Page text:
Tony Steadman, Americas Total Talent Supply Chain Advisory Leader, EY, states: “We are seeing a convergence of cost reduction initiatives and the need for employers to have more agility, with workers looking for more flexibility. Together, these objectives are driving a shift toward a contingent workforce.”

According to SmallBizTrends.com, some researchers project that half of the working U.S. population will move into the gig economy within the next five years, and that half of the United Kingdom’s working population will be self-employed in that same amount of time.

FastCompany says about the future of freelancing: “Talent-matching platforms and co-working spaces are just two leading trends behind a freelancer economy that’s growing more robust by the day. Other models and services are bound to spring up to bridge more gaps between consultants and companies in more flexible ways than ever before…it’s worth remembering the new freelancer economy isn’t about “temp” labor. Independent workers are increasingly strategic, experienced, and professional. They want more flexibility than a traditional employee, and in many cases they’re getting it.”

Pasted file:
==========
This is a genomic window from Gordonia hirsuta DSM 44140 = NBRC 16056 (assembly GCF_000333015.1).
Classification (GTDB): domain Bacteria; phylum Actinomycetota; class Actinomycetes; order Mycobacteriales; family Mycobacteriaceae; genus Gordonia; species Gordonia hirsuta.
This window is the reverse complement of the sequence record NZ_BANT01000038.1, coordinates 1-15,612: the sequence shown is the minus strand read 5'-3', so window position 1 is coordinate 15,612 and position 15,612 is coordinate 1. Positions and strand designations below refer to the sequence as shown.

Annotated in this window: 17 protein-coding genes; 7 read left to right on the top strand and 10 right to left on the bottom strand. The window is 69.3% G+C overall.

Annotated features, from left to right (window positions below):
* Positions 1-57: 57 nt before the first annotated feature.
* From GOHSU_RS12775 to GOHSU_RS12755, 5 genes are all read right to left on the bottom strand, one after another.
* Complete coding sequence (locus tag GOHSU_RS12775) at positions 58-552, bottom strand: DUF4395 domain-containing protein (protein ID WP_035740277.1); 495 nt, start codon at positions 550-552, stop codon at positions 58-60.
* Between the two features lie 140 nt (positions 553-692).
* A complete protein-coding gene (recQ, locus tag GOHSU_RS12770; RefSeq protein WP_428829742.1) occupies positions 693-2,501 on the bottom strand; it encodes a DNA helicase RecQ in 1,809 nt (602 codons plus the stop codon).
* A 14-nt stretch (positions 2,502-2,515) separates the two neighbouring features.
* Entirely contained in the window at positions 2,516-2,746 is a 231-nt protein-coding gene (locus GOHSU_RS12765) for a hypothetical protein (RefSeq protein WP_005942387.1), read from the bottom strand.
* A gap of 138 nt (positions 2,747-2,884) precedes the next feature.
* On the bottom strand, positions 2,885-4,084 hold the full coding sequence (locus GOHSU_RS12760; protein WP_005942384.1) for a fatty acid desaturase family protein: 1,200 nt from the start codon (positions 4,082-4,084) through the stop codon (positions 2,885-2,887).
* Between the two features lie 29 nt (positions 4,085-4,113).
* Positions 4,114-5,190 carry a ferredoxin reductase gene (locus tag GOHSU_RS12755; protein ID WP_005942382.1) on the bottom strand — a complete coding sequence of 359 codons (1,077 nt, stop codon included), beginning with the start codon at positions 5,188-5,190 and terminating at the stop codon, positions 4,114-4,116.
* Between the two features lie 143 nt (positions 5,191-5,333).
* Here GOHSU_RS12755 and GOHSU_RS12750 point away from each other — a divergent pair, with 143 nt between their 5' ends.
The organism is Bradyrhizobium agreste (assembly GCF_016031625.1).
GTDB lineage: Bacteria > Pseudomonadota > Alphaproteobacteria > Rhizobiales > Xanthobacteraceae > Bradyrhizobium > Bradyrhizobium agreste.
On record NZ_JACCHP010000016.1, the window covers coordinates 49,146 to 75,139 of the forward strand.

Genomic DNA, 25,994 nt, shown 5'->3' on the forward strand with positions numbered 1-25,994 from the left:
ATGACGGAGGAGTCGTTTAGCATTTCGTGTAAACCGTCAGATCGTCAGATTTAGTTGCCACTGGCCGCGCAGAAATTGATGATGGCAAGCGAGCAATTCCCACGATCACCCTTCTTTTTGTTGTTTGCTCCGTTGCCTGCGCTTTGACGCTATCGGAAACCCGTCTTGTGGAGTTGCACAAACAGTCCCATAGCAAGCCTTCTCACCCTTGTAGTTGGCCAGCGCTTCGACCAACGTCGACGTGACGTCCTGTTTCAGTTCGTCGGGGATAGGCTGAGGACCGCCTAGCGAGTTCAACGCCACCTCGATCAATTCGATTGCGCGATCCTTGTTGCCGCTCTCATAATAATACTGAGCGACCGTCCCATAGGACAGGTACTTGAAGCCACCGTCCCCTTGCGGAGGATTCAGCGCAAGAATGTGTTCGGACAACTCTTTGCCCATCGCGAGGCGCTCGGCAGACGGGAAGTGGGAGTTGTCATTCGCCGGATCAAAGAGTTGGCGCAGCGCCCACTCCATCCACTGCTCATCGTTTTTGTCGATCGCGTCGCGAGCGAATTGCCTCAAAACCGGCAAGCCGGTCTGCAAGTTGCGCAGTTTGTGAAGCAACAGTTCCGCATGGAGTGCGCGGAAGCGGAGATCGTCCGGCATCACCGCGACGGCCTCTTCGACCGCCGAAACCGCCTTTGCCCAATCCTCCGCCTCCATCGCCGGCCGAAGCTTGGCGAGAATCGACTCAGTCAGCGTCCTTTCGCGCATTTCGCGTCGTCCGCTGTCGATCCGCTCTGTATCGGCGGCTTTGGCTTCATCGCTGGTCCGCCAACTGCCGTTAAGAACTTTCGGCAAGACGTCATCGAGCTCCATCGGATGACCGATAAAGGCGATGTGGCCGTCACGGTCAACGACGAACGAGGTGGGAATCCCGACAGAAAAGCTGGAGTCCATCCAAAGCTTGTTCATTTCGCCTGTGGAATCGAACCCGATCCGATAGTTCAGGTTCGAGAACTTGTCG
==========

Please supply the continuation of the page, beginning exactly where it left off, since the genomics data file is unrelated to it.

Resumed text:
What will freelancing look like in a decade? It is hard to say. One thing, however, is certain. The availability of technologies that make freelancing possible, the growing need for organizations to cut costs while still leveraging the skills of top talent, and the ever-present worker quest for a good life/work balance will continue to fuel the freelance revolution for some time to come.

Getting Paid for Your Freelancing Efforts

When you take your talents global, you need a global payment processing solution to ensure that you are paid quickly and efficiently. Freelancers around the world enjoy the ease and convenience of Payoneer’s payment processing solution. Why not explore what Payoneer can do for your freelance business today?

The content provided in this article including any information relating to pricing, fees, and other charges is accurate and valid only as of the date it was published. In addition, changes in applicable regulations, policies, market conditions, or other relevant factors may impact the accuracy of the mentioned pricing and fees and other associated details. Accordingly, it is further clarified that any information regarding pricing, fees and other charges is subject to changes, and it is your responsibility to ensure you are viewing the most up to date content applicable to you. Payoneer will provide the most up to date and accurate information relating to pricing and fees as part of the account registration process. Registered customers can view this information via their online account.